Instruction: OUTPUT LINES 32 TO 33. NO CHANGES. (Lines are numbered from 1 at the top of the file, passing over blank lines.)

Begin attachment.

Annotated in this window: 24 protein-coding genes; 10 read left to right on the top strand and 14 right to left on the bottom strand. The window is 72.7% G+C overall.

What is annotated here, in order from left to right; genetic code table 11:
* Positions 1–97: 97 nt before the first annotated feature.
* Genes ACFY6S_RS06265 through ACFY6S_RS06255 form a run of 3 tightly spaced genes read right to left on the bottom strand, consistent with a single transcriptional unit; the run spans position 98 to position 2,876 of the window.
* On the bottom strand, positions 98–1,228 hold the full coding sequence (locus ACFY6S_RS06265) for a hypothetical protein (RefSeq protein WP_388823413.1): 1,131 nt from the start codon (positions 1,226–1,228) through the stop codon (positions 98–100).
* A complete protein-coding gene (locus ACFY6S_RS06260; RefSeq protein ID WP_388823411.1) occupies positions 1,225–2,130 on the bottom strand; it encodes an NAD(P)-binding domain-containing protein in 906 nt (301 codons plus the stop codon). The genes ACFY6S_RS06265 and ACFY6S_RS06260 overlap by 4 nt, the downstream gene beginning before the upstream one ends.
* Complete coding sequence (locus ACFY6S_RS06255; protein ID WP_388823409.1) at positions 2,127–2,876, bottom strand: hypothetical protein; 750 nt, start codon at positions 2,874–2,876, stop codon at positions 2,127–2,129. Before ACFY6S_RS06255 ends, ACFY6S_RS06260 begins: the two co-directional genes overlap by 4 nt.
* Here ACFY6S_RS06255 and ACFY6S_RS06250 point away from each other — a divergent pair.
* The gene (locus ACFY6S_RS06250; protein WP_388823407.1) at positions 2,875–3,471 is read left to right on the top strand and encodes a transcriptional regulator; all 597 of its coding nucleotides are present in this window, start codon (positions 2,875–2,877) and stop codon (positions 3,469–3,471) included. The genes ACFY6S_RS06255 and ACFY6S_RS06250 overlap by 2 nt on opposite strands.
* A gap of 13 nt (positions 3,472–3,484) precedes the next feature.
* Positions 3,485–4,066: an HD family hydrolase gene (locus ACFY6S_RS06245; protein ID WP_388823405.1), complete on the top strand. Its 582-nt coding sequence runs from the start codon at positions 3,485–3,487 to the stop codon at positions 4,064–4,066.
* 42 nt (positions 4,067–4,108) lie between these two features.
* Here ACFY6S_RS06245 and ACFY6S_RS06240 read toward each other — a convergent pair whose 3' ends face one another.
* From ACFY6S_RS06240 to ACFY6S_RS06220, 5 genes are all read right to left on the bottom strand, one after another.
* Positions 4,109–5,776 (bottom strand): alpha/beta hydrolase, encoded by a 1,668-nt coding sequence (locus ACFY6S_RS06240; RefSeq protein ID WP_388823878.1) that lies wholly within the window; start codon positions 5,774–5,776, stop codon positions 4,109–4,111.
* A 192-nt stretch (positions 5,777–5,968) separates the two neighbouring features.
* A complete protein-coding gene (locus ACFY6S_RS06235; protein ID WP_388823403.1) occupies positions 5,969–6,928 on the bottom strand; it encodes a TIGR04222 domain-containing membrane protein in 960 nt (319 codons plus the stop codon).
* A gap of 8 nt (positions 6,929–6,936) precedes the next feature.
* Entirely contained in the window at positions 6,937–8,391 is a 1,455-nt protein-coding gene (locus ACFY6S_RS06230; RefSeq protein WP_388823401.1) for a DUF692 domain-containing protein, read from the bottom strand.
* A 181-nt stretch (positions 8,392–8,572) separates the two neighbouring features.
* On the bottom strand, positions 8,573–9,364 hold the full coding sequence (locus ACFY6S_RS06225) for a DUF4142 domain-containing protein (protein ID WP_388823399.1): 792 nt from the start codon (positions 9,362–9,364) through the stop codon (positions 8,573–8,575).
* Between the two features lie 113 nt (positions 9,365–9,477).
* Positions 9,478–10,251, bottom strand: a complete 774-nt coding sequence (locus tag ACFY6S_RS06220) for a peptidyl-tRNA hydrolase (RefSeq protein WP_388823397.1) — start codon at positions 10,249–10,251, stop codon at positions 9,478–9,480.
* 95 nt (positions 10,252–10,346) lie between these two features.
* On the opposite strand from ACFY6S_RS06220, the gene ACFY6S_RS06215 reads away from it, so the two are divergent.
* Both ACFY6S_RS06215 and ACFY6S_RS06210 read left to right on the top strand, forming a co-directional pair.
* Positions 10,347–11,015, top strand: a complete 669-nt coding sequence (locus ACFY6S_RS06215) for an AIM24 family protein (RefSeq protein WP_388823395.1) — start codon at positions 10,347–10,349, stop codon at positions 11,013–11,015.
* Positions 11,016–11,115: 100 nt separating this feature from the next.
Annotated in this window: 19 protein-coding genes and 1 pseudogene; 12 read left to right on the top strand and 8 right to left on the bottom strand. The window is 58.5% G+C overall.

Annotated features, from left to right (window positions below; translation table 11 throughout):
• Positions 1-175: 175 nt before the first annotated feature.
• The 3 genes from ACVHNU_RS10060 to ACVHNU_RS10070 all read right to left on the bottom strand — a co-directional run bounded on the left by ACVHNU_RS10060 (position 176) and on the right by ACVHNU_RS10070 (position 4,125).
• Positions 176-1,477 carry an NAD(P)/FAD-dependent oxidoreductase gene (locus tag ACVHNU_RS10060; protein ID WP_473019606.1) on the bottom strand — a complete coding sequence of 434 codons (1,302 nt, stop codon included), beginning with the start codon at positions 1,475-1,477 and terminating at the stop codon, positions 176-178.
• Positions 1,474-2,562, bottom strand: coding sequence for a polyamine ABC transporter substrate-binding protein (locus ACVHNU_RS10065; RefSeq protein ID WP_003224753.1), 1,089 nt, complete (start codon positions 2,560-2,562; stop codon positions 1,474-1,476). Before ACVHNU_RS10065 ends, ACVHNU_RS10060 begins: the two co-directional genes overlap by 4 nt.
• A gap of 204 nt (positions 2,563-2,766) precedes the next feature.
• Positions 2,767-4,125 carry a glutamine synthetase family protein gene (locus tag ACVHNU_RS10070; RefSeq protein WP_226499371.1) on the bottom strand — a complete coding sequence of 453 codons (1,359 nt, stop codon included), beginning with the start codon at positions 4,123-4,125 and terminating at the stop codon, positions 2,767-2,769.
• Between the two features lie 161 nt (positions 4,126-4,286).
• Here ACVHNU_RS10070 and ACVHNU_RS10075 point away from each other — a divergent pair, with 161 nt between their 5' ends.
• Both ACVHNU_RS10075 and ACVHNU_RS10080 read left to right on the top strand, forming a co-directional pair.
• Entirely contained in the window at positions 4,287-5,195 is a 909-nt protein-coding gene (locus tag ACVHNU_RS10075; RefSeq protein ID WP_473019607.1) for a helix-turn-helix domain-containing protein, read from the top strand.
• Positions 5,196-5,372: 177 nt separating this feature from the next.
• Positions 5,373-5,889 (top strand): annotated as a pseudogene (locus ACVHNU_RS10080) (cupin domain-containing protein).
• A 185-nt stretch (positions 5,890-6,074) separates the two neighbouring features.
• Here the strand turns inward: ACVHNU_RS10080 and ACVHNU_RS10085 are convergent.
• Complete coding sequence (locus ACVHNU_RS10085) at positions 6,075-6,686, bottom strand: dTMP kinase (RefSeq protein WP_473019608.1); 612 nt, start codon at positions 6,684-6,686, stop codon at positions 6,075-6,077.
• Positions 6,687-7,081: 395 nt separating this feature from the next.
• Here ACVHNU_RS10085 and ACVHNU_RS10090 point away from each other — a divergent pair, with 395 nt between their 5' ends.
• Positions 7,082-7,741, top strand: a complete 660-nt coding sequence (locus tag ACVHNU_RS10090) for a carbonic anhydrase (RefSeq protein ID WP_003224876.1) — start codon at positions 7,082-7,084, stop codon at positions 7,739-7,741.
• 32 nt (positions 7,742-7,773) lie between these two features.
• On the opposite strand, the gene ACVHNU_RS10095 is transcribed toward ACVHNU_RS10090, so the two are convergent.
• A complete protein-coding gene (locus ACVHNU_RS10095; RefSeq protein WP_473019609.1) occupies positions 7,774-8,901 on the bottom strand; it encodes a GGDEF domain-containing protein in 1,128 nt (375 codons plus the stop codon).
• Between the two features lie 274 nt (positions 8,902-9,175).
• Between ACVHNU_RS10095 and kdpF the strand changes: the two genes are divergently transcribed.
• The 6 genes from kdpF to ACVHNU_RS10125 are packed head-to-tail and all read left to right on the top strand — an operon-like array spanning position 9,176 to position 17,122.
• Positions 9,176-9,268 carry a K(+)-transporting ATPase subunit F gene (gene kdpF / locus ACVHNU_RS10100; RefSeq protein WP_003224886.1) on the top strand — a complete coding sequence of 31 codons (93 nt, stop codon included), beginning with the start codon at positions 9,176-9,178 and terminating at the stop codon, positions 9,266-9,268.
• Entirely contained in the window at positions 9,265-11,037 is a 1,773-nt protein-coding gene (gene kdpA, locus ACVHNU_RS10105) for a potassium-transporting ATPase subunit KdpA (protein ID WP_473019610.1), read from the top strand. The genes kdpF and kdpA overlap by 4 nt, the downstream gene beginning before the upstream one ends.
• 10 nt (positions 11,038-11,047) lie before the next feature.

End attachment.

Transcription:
• The 3 genes from ACVHNU_RS10060 to ACVHNU_RS10070 all read right to left on the bottom strand — a co-directional run bounded on the left by ACVHNU_RS10060 (position 176) and on the right by ACVHNU_RS10070 (position 4,125).
• Positions 176-1,477 carry an NAD(P)/FAD-dependent oxidoreductase gene (locus tag ACVHNU_RS10060; protein ID WP_473019606.1) on the bottom strand — a complete coding sequence of 434 codons (1,302 nt, stop codon included), beginning with the start codon at positions 1,475-1,477 and terminating at the stop codon, positions 176-178.